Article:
FIIs inflows would be another factor which will play a key role in deciding the future direction of the markets.
Inflation and monetary tightening
The inflation rate was on top of the agenda of financial policymakers in India in 2010. The price escalation which started with food articles and primary articles prices spilled over to other essential items. The Wholesale Price Index (WPI) based inflation rate went up to double digits in the middle of 2010. However, the Reserve Bank of India (RBI) did a good job to bring it back to manageable levels by implementing monetary policy tightening actions.
The RBI kept a close watch on the economic conditions and increased its policy rates and rations in smaller steps at regular intervals. The inflation rate has come down from its alarming levels. However, it is still ruling much higher than the comfortable range of around 5-6 percent. The progress of inflation and actions from policymakers will be another important factor to watch in 2011.
GDP growth rate
The domestic GDP has grown at a healthy rate of 8.9 percent for the first half of the current fiscal year. Robust sales were reported by real estate and infrastructure, transport and auto, financing, insurance, and communications sectors. The sustenance of this growth rate would be important to track, going forward, as challenges are rising in terms of a tight monetary policy to contain inflation and continuous rise in commodity prices due to domestic as well as global factors.
There is a lot of euphoria in the markets around disinvestments in public sector undertakings (PSUs). There have already been a few big ticket public offers (IPOs as well as FPOs) of the PSUs and a few more are expected to come in the near to medium terms.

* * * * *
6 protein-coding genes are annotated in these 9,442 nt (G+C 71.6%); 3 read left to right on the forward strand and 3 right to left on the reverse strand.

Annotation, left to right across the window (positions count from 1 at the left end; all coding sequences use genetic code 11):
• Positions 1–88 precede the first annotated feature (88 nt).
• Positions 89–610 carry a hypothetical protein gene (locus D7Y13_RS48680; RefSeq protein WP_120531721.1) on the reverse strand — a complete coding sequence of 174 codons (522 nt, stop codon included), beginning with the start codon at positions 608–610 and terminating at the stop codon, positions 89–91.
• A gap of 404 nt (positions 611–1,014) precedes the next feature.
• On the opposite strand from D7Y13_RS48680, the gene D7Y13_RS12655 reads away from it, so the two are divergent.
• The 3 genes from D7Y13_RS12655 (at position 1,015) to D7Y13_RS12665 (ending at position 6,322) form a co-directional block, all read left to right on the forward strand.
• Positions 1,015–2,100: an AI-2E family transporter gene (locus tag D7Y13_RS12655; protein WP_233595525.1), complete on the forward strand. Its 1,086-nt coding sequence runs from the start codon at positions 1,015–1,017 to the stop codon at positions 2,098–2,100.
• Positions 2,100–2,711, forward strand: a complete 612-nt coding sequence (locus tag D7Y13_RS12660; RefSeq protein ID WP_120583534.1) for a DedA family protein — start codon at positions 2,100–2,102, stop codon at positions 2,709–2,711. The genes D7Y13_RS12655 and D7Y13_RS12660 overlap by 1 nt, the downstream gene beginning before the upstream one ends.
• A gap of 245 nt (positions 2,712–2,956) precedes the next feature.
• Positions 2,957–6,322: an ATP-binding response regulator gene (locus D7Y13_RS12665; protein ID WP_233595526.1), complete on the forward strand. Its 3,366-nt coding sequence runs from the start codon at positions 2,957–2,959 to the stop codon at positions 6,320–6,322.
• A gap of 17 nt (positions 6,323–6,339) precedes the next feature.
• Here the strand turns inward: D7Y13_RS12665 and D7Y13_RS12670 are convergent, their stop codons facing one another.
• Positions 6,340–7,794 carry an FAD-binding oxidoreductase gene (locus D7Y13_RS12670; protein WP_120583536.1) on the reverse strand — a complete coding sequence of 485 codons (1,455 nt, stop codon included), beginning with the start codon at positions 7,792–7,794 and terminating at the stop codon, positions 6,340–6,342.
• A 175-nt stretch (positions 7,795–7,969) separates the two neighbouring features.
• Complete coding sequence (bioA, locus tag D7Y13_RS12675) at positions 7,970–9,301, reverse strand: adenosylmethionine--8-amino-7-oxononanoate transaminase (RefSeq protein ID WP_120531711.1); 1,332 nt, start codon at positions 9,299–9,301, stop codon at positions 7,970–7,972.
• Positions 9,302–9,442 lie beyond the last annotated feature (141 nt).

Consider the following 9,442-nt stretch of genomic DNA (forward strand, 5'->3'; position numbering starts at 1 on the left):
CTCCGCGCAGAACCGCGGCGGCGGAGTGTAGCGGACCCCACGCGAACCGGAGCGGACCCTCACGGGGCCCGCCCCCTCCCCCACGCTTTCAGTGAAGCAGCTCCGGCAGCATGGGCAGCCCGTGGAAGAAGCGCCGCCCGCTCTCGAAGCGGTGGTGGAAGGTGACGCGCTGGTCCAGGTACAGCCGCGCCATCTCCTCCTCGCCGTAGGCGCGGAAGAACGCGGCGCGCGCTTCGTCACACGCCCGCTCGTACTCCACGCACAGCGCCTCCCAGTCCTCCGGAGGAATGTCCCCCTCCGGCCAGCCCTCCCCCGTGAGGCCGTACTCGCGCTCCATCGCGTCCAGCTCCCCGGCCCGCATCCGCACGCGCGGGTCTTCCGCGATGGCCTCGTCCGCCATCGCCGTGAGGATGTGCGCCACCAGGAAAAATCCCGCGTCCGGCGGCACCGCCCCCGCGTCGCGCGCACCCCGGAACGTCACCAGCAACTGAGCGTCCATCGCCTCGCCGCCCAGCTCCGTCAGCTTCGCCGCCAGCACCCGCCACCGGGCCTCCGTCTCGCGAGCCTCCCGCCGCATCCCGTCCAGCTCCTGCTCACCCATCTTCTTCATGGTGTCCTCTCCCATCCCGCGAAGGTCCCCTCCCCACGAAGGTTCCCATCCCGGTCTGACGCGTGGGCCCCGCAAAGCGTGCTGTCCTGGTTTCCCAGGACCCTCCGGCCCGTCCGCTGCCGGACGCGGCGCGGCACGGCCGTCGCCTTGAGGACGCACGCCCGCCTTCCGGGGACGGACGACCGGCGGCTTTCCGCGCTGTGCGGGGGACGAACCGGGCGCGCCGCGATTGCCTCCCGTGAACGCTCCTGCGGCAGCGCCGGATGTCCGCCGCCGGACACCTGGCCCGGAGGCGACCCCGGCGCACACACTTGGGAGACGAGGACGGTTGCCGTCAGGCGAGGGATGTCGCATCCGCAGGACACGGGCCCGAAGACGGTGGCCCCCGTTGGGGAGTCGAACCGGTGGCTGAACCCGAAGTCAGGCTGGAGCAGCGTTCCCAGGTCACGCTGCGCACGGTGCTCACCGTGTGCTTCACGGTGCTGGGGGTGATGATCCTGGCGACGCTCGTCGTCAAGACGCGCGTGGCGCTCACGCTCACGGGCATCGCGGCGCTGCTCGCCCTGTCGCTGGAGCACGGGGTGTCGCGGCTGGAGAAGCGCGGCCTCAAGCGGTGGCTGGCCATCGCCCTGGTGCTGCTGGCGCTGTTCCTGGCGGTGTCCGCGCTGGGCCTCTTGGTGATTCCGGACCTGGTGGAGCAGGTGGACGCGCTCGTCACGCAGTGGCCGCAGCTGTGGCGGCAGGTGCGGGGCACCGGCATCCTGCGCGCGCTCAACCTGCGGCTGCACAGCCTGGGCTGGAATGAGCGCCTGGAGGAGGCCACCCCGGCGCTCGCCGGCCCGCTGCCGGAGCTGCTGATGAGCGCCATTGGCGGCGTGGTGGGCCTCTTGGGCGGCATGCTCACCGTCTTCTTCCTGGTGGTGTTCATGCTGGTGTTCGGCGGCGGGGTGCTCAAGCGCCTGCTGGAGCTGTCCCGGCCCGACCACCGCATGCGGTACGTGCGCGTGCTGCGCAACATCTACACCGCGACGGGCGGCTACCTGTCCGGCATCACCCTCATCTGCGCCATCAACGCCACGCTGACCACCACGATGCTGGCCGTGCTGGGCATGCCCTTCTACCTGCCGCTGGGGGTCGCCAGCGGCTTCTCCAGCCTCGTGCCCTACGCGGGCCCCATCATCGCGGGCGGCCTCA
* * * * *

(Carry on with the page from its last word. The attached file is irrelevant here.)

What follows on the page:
The government has done a good job in marketing, timing and floating some of the big ticket PSU offers. The government has raised a decent amount of money which will go a long way in reducing the overall fiscal deficit.
Commodity price movements
The action in commodity prices is another important factor which requires proper attention as it impacts the overall economic policy of a country. The prices of commodities saw a steady rise this year across the board including agricultural commodities, industrial metals as well as energy commodities.
The main reason for this price rise is higher demand resulted by increasing demand of consumption as well as from hedging and speculation due to uncertainty in global stock markets.
Cross currency movements and currency volatility is another important factor which impacts the performance of businesses in the current globalised world. In 2010, there was a lot of volatility in the currency markets, mainly due to economic uncertainties in the world.
Analysts believe the currency markets will remain volatile with a lot of cross currency movements in the short to medium terms.